gms | German Medical Science

56. Jahrestagung der Deutschen Gesellschaft für Neurochirurgie e. V. (DGNC)
3èmes journées françaises de Neurochirurgie (SFNC)

Deutsche Gesellschaft für Neurochirurgie e. V.
Société Française de Neurochirurgie

07. bis 11.05.2005, Strasbourg

Cranioplasty for large skull defects with PMMA (Polymethylmetacrylate) or Tutoplast processed autologous bone-grafts

Kranioplastie bei großen Kalottendefekten mit PMMA (Polymethylmethacrylat) oder aufgearbeitetem autogenen Knochen nach dem Tutoplast Verfahren

Meeting Abstract

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  • corresponding author H. Clusmann - Neurochirurgische Universitätsklinik, Bonn
  • R. Kriegel - Neurochirurgische Universitätsklinik, Bonn
  • C. Schaller - Neurochirurgische Universitätsklinik, Bonn

Deutsche Gesellschaft für Neurochirurgie. Société Française de Neurochirurgie. 56. Jahrestagung der Deutschen Gesellschaft für Neurochirurgie e.V. (DGNC), 3èmes journées françaises de Neurochirurgie (SFNC). Strasbourg, 07.-11.05.2005. Düsseldorf, Köln: German Medical Science; 2005. Doc10.05.-11.03

The electronic version of this article is the complete one and can be found online at:

Published: May 4, 2005

© 2005 Clusmann et al.
This is an Open Access article distributed under the terms of the Creative Commons Attribution License ( You are free: to Share – to copy, distribute and transmit the work, provided the original author and source are credited.




Plastic reconstruction of large skull defects is challenging, titanium implants are expensive (ca. 5000€). Cosmetic results with PMMA (ca. 80-160€) are unreliable, and reimplantation of frozen bone (0€) can lead to infectious problems and resorption. In this study Tutoplast processed autografts (ca. 400€) are compared to conventional PMMA cranioplasty.


Retrospective analysis in a consecutive series of 61 plastic reconstructions for skull defects measuring more than 12 cm in diameter, performed between 1993 – 2003. Cranioplasty was either done with PMMA or with the patients own boneflap, which had been recycled by the Tutoplast-process: thereby all biologic material is eliminated, except for retaining the collagene and mineral matrix, and thus the shape.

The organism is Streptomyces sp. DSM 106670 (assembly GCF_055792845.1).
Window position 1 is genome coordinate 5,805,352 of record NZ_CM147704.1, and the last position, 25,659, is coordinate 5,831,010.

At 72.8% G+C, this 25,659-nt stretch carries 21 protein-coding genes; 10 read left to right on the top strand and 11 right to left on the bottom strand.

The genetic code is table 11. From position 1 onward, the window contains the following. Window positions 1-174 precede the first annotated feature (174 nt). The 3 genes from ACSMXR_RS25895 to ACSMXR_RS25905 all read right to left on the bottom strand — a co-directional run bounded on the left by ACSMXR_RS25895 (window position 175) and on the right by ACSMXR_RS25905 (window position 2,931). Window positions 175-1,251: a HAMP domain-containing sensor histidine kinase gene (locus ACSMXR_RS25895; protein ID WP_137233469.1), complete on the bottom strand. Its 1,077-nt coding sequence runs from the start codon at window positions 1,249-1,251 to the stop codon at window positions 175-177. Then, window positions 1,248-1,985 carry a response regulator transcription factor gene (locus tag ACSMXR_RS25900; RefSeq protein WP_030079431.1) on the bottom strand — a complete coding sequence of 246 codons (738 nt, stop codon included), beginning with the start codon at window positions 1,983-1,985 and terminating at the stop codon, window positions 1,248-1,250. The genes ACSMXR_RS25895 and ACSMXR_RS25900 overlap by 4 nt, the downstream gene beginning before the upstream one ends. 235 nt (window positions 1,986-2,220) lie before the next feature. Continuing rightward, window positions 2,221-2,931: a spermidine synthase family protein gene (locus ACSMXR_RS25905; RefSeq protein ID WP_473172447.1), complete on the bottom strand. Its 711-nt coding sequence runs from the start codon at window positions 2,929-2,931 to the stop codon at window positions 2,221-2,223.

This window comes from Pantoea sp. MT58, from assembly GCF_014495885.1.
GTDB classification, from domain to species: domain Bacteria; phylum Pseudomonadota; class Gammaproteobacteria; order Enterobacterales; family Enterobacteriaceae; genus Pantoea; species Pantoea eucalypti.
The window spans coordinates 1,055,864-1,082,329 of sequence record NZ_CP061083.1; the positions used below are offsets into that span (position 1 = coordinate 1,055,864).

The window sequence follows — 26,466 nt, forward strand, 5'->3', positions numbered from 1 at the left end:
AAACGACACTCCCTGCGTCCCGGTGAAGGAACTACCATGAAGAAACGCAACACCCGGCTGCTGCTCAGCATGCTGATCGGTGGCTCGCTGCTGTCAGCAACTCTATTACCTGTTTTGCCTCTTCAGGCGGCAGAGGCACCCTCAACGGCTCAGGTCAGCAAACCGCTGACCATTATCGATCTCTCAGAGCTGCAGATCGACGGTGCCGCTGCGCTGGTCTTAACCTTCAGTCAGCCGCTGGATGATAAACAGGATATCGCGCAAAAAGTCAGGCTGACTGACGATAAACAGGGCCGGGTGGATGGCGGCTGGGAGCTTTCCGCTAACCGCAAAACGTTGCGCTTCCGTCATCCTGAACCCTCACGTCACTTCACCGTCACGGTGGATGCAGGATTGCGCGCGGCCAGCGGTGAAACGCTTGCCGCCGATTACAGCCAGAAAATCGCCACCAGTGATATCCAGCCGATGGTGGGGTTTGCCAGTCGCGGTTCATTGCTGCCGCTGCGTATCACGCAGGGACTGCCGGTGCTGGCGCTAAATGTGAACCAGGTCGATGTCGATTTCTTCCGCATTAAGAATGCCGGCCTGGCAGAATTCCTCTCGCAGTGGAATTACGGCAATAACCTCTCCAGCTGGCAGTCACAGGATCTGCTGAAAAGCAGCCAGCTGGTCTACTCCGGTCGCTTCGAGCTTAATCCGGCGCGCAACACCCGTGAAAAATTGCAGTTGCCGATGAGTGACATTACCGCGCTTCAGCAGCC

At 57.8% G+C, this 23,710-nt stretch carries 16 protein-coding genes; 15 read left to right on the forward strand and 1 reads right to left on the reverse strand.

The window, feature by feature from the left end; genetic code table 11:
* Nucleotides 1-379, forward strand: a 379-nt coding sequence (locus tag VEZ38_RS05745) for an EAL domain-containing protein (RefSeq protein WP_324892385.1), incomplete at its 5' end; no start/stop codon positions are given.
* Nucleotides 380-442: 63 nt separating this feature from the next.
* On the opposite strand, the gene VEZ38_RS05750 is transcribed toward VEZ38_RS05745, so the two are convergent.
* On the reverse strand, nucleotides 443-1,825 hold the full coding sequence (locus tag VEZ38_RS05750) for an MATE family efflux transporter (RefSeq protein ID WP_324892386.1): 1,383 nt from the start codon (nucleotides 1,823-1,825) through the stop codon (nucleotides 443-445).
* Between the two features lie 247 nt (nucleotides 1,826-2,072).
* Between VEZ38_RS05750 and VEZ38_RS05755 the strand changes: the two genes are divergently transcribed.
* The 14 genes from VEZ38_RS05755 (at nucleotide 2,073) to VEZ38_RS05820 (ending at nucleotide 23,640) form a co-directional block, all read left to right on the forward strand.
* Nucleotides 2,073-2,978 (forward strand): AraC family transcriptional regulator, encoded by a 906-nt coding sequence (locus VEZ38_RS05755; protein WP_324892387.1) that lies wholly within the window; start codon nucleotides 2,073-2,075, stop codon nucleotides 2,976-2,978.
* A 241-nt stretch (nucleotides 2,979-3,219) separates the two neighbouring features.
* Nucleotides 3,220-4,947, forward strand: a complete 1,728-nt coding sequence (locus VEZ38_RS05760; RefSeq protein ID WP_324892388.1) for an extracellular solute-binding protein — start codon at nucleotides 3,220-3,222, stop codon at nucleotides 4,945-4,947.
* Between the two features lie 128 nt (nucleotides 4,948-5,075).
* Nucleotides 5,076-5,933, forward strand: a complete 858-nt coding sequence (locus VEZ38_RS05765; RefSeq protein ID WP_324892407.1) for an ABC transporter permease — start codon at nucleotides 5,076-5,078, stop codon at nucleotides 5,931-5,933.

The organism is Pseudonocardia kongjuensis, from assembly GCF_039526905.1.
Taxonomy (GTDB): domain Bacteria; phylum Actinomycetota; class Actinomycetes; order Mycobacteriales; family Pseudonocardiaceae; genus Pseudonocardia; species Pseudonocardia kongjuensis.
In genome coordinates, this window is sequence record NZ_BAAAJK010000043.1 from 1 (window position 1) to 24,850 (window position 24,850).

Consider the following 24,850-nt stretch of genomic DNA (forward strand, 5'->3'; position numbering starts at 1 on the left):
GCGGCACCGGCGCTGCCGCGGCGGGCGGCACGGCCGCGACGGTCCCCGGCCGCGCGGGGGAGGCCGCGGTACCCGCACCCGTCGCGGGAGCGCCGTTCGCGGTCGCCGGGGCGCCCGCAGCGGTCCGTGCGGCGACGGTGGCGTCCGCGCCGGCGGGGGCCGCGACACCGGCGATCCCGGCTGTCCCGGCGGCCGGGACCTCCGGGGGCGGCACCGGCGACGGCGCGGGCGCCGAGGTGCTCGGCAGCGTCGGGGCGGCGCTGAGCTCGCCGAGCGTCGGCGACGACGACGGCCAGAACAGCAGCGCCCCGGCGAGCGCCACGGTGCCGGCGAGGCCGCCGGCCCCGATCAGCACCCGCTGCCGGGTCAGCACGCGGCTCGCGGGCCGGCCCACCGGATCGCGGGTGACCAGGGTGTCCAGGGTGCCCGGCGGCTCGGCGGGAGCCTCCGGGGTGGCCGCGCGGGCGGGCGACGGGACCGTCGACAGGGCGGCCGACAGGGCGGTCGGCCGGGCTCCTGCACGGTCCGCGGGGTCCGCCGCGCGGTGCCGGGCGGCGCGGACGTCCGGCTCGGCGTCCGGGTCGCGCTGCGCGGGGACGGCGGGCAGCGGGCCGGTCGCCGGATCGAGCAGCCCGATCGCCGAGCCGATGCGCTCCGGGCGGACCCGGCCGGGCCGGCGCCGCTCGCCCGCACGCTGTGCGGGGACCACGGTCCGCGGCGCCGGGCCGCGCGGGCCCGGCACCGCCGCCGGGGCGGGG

36 patients underwent freehand PMMA cranioplasty. Mean age was 44 years. Reason for craniectomy was decompression (19 patients), infection (15 patients), and bone destruction (2 patients). Bilateral procedures were done in 10 patients. Mean operating time was 142±39 minutes. Mean follow-up was 44 months. 4 patients died, 14 remained severely disabled, 18 had a worthwhile recovery. 2 patients had PMMA related complications and required removal (5.6%). 26 patients exhibited at least satisfactory cosmetic results (72%), in 5 patients results were not satisfactory (14%), 5 unknown (14%). 25 patients received Tutoplast processed autografts. Mean age was 42 years. Reason for craniectomy was decompression in all cases. Bilateral procedures were done in 3 patients. Mean operating time was 108±41 minutes. Mean follow-up was 15 months. 1 patient died, 18 remained severely disabled, 6 had a worthwhile recovery. All patients had satisfactory cosmetic results, but 2 patients required removal later, one due to infection (4%), one for bone resorption (4%). Of 18 patients with follow-up >1 year significant resorption occurred in all 5 children and adolescents and in 1 adult patient.


Cosmetic results were better with Tutoplast processed autografts, and operating time was shorter. Complication rates were similar. Resorption occurred in all children and adolescents, but was rare in adults. Thus, Tutoplast processed boneflaps can be a reasonable alternative to other methods of cranioplasty, especially in adult patients with large craniotomy defects.